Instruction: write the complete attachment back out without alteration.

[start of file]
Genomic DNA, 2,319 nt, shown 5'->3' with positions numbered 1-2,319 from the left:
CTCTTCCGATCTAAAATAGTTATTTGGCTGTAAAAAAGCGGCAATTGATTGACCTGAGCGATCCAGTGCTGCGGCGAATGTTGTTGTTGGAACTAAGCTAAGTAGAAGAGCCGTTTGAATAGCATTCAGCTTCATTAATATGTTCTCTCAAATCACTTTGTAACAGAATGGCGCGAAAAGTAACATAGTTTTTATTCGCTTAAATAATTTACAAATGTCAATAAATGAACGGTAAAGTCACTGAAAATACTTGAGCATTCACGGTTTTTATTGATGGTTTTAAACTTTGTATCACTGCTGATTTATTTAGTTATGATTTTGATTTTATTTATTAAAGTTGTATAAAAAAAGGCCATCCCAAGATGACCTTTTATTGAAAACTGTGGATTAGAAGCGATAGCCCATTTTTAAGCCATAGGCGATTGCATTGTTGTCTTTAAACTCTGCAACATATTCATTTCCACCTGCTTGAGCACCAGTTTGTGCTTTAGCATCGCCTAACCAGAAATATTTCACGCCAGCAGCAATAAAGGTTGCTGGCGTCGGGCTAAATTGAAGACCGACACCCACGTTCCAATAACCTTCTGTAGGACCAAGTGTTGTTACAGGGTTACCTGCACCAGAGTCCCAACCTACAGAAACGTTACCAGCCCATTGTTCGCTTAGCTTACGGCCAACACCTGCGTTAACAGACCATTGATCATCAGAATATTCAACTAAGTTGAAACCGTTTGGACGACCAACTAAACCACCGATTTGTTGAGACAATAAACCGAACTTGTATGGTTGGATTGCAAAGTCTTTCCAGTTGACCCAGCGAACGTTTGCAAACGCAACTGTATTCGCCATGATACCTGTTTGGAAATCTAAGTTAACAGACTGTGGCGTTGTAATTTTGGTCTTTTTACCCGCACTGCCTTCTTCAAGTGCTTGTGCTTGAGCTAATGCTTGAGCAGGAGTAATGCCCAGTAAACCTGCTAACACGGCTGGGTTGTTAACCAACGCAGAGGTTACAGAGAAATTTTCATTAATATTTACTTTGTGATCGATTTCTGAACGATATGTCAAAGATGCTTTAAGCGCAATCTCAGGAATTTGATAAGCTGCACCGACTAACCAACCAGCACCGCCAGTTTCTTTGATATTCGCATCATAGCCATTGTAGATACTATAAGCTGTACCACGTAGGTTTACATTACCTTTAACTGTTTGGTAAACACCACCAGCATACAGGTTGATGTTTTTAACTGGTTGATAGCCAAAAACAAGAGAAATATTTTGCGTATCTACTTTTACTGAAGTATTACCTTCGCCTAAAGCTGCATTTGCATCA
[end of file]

Genomic DNA, 2,319 nt, shown 5'->3' with positions numbered 1-2,319 from the left:
CTCTTCCGATCTAAAATAGTTATTTGGCTGTAAAAAAGCGGCAATTGATTGACCTGAGCGATCCAGTGCTGCGGCGAATGTTGTTGTTGGAACTAAGCTAAGTAGAAGAGCCGTTTGAATAGCATTCAGCTTCATTAATATGTTCTCTCAAATCACTTTGTAACAGAATGGCGCGAAAAGTAACATAGTTTTTATTCGCTTAAATAATTTACAAATGTCAATAAATGAACGGTAAAGTCACTGAAAATACTTGAGCATTCACGGTTTTTATTGATGGTTTTAAACTTTGTATCACTGCTGATTTATTTAGTTATGATTTTGATTTTATTTATTAAAGTTGTATAAAAAAAGGCCATCCCAAGATGACCTTTTATTGAAAACTGTGGATTAGAAGCGATAGCCCATTTTTAAGCCATAGGCGATTGCATTGTTGTCTTTAAACTCTGCAACATATTCATTTCCACCTGCTTGAGCACCAGTTTGTGCTTTAGCATCGCCTAACCAGAAATATTTCACGCCAGCAGCAATAAAGGTTGCTGGCGTCGGGCTAAATTGAAGACCGACACCCACGTTCCAATAACCTTCTGTAGGACCAAGTGTTGTTACAGGGTTACCTGCACCAGAGTCCCAACCTACAGAAACGTTACCAGCCCATTGTTCGCTTAGCTTACGGCCAACACCTGCGTTAACAGACCATTGATCATCAGAATATTCAACTAAGTTGAAACCGTTTGGACGACCAACTAAACCACCGATTTGTTGAGACAATAAACCGAACTTGTATGGTTGGATTGCAAAGTCTTTCCAGTTGACCCAGCGAACGTTTGCAAACGCAACTGTATTCGCCATGATACCTGTTTGGAAATCTAAGTTAACAGACTGTGGCGTTGTAATTTTGGTCTTTTTACCCGCACTGCCTTCTTCAAGTGCTTGTGCTTGAGCTAATGCTTGAGCAGGAGTAATGCCCAGTAAACCTGCTAACACGGCTGGGTTGTTAACCAACGCAGAGGTTACAGAGAAATTTTCATTAATATTTACTTTGTGATCGATTTCTGAACGATATGTCAAAGATGCTTTAAGCGCAATCTCAGGAATTTGATAAGCTGCACCGACTAACCAACCAGCACCGCCAGTTTCTTTGATATTCGCATCATAGCCATTGTAGATACTATAAGCTGTACCACGTAGGTTTACATTACCTTTAACTGTTTGGTAAACACCACCAGCATACAGGTTGATGTTTTTAACTGGTTGATAGCCAAAAACAAGAGAAATATTTTGCGTATCTACTTTTACTGAAGTATTACCTTCGCCTAAAGCTGCATTTGCATCA